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Crossing into Hungary, with nothing but hope
The border town of Subotica, in northern Serbia, stands as a crude example of the terrible conditions experienced by thousands of people stranded across the Balkans.
As they try to cross the border with Hungary, they are routinely pushed back by police. Many of them live in makeshift camps. To survive, they rely on the assistance from volunteers and aid organizations, including Oxfam.
OUT IN THE WOODS
Out in the woods. That’s were hundreds of migrants live, poorly covered by plastic tents and tarpaulins. Oxfam and partners are providing a lifeline for them. In addition to clothes and blankets, migrants are offered another, no less valued, form of support: the chance to talk with another person and to feel they are not alone.
Many of the people here have made long journeys – the majority come from Pakistan. Salman, 19, is one of them: “I left Pakistan 10 months ago. It was a long journey for me. I moved through Iran to Turkey; then travelled across Greece, Albania and Montenegro. Now it’s been 4 months since I arrived in Serbia.”
REJECTED AND ABUSED
Salman is desperate to cross the border with Hungary*. Like many others, he has been trying to cut through the razor-wire fence nine times now. People usually do so in situations of high alert: day and night, the Hungarian police patrol the frontier, ready to catch those who dare to make the gamble.
The people we met told us that police also strip their clothes off, throwing buckets of ice-cold water at them before pushing them back. But Salman and many others have not given up: “I am scared, but I will try [to cross the border] again. I have no other options.”
LIFE IN THE CAMPS
People who now wait for their opportunity to get through the fence say that, when they first arrived in Serbia, crossing into Hungary seemed an easy task. But the borders have proven impenetrable. Some have wandered from Belgrade’s abandoned warehouses to government sites for months.
Almost all the open camps run by the government have reached capacity. The Preševo camp, near the Macedonian border, is where Salman stayed for a few weeks after being transferred from a transit centre close to Croatia. As he grew frustrated with conditions he describes as ‘prison-like’, he finally got in touch with a smuggler: “I told him I wanted to go back to Belgrade. He suggested I tell authorities I wanted to return to Macedonia. Police deported me there.”
After repeated attempts, he managed to set foot in Serbia again. But his dream is to reach Western Europe.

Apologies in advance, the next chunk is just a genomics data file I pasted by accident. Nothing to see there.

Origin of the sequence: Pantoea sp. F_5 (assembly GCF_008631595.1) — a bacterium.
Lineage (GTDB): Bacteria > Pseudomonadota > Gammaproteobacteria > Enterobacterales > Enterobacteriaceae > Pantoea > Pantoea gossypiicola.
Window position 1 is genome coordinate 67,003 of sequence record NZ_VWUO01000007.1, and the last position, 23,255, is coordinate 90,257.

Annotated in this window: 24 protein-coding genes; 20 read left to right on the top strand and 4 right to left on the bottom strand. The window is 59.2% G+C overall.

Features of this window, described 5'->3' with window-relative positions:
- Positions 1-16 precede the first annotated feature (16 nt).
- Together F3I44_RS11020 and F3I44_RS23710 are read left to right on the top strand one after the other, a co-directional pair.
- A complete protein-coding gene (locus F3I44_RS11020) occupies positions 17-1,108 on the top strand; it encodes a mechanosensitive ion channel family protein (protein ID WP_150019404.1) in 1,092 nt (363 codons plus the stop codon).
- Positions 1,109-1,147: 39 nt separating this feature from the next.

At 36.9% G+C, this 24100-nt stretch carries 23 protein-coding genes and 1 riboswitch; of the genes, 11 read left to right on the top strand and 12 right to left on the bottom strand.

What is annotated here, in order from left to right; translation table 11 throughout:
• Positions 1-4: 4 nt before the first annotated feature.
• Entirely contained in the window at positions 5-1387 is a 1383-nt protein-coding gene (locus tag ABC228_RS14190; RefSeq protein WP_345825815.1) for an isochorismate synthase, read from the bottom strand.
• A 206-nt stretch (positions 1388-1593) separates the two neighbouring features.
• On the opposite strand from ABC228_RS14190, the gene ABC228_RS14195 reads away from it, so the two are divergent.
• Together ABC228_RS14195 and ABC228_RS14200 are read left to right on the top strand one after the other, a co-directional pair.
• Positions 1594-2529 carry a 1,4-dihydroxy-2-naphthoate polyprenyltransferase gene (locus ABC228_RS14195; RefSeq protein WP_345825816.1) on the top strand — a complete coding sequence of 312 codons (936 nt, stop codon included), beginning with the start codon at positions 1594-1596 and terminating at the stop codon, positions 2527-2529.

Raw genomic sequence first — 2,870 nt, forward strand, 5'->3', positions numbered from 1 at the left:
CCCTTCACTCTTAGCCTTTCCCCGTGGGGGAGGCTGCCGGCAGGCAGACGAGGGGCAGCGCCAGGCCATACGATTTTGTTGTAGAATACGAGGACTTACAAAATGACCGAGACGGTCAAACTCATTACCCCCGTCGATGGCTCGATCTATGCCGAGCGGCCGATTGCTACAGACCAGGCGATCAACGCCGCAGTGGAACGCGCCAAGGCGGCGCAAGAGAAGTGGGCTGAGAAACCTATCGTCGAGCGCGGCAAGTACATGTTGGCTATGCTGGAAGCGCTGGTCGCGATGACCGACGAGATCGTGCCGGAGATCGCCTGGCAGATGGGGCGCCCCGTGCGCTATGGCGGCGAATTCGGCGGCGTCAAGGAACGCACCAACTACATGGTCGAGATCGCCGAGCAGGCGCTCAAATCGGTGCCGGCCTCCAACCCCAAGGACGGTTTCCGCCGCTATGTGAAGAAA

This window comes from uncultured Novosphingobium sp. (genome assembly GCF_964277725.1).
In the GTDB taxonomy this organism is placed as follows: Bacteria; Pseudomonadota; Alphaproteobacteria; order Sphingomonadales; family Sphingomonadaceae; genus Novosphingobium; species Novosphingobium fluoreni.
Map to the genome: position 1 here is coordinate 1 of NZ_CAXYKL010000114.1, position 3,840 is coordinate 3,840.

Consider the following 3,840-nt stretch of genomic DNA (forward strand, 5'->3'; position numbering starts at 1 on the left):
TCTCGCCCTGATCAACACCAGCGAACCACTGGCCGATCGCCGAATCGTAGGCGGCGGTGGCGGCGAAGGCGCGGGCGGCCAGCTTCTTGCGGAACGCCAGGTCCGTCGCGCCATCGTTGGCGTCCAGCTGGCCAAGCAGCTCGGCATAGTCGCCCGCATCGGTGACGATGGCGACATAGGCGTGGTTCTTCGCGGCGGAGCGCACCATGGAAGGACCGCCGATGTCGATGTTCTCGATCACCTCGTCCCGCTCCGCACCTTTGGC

A DREAM SURVIVING ALL HARDSHIPS
It is difficult to believe that the hardships endured by Salman could leave any room for hope. Yet, when asked after his plans, he answers: “I want to reach Germany to continue my studies. My brother and sister are waiting for me there.”
However, an inescapable uncertainty threatens to tear his dream apart: “Now I don’t know what will happen. I spent all my money on the way.”
When asked how he and the others cope with the biting cold, Salman says: “It’s so difficult. We don’t have money to buy jackets, blankets and tents. The aid workers and volunteers give us almost everything we need. It’s so hard here to survive.”
Reports on the risks faced by the hundreds camping in ill-adapted shelters have shown that, to many, it is the assistance from aid organizations that makes the difference between life and death.
From distributing basic essentials to providing counselling and special care, Oxfam is on the frontline of support through a network of partners:
- Miksaliste organizes the delivery of food and clothing. Their center, located in Belgrade, hosts medical points and workshops. Miksaliste partners with Fresh Response, an independent volunteer organization, to deliver relief items to migrants in Subotica.
- Belgrade Center for Human Rights provides asylum seekers with legal assistance, including support for people who have been sent back across borders.
- ATINA is an association that addresses the risk of violence, sexual exploitation and trafficking faced by women refugees, and provides gender advice for other NGO programs
What you can do now: Donate to Oxfam's refugee and migrant appeal!
Photos: Vladimir Zivojinovic/Oxfam, in the border town of Subotica, in northern Serbia, February 2017